Get to know Geneseo from home by attending one, two, or all of the sample classes offered. See you soon!
Fall Sample Classes
- October 9: Dealing with COVID-19 in Shanghai while working as an ESL Teacher
Friday, October 9th @ 10am ET
Geneseo Graduate, Ally Jones
Ally will be talking about her initial reasons for moving to China after graduating from Geneseo, and how those reasons have grown and shifted throughout her time there. She will also touch on the obstacles she’s encountered while teaching English as a second language, COVID-19, company bankruptcy, and the shift to teaching online. She encourages you to attend and be ready to ask questions!
- October 15: Philosophy of Race & Racism: On the Concept of White Privilege
Thursday, October 15th @ 4pm ET
Professor Amanda Roth
This class session asks: how can philosophical tools of reasoning and argument help us better understand the concept of white privilege--and socio-political privilege more generally--as well as the often contentious public discourse around white privilege? We will draw on the classic paper by Peggy McIntosh "White Privilege: Unpacking the Invisible Knapsack," recent philosophical work on the notion of privilege, and our own experiences talking about the idea of white privilege in everyday life.
- October 15: The Importance of Social Media Marketing
Thursday, October 15th @ 5:30pm
Professor Ian Alam
Description: Social networks are one of the fastest growing industries in the world. As a result, social media is quickly becoming one of the important aspects of marketing. The purpose of social media marketing is to build a brand and increase a brand’s visibility, through building relationships and communicating with potential customers. Yet, using social media for the purpose of marketing is a challenging task. In the class, we will explore these challenges and the best practices for effective social media marketing techniques.
- October 19: Paris: From Roman Times to the Present
Monday, October 19th, 2020 @ 6:00pm ET
Beverly J. Evans, Distinguished Teaching Professor of French
This class will present an overview of the history of Paris, focusing on major moments in the evolution of the city from its early days as a Celtic, then Roman, settlement to the present-day City of Light. (No knowledge of French required for this session.)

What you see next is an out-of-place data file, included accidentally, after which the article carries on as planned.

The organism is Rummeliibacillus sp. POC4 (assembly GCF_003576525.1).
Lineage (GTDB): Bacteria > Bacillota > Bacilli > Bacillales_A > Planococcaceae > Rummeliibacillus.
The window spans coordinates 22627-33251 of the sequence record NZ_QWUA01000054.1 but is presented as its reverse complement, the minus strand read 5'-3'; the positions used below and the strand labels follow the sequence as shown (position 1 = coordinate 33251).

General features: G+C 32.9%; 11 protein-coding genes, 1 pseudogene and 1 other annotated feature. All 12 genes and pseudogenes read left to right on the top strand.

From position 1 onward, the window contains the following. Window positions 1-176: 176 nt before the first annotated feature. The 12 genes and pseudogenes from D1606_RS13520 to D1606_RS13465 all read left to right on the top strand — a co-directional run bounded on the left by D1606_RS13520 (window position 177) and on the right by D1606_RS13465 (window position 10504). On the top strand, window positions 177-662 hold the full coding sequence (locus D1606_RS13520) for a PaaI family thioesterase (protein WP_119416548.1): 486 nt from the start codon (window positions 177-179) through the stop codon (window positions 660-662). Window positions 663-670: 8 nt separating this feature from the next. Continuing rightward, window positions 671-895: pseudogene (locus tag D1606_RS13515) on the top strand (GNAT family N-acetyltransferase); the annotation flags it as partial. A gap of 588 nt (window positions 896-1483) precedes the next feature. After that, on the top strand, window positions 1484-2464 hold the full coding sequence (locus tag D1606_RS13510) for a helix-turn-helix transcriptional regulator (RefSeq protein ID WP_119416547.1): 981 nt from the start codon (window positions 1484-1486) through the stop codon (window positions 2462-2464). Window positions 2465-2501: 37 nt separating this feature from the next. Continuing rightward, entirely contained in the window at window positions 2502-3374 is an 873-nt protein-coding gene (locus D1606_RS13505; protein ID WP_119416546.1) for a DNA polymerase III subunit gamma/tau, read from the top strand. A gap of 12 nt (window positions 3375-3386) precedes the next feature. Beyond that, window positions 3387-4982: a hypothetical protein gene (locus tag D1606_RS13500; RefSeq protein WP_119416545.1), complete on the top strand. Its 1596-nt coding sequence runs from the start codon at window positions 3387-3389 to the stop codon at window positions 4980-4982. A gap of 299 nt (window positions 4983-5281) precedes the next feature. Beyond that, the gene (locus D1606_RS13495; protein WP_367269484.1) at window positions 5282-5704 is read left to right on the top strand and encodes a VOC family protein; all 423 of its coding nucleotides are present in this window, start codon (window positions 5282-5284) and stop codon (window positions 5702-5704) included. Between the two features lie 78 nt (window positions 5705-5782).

- October 21: Introducing Blue Ocean Strategy: How To Make Competition Irrelevant
Wednesday, October 21st @ 5pm ET
Professor Steven Brookstein
Companies are better off searching for ways to gain "uncontested market space" over competing with similar companies. These new spaces are described as "Blue Oceans", compared to the struggle for survival in bloody "Red Oceans" swarming with vicious competition. The Blue Ocean Strategy represents the simultaneous pursuit of high product differentiation and low cost, making competition irrelevant. A whole new way to look at new business opportunities.
- November 2: History of Music in Western Civilization Since 1750
Monday, November 2nd @ 4pm ET
Professor Monica Hershberger
Sex, drugs, and rock 'n roll classical music? In this class, we will examine Hector Berlioz's Symphonie Fantastique. Strangely enough, Berlioz wrote this symphony in 1830 to tell a story about a lovesick artist who eventually overdoses on opium. After we examine the history and sound of the Symphonie Fantastique, still widely performed by symphony orchestras across the world, we will consider how this piece complicates the popular notion of classical music as "high art."
- November 4: Intro to LGBTQ+ Identities
Monday, November 4th @ 4pm ET
Professor Alice Rutkowski
This sample class, taught by a faculty member in English and Women's and Gender studies, is part of the basic Safe Zone workshop as offered here on campus. It introduces students to the basics of LGBTQ identities & suggests strategies about how to become a better ally - whether you identify as part of the community or just want to better support the people you know in the community. Class will be co-facilitated by student Hannah Fahy.
- November 5: Preparing for College Vocal Auditions - Virtually!
Thursday, November 5th @ 7pm ET
Dr. Gerard Floriano
This course's aim is to give high school students preparing for college voice auditions the do's and don'ts of how to prepare a successful virtual college audition using Zoom and piano tracks. The course will be divided into two sessions - one for classical voice, and one for musical theatre - and will be hosted by Dr. Gerard Floriano, who serves as Chair of the Department of Music and SUNY Geneseo and Artistic Director of Finger Lakes Opera, with faculty from the SUNY Geneseo Department of Music.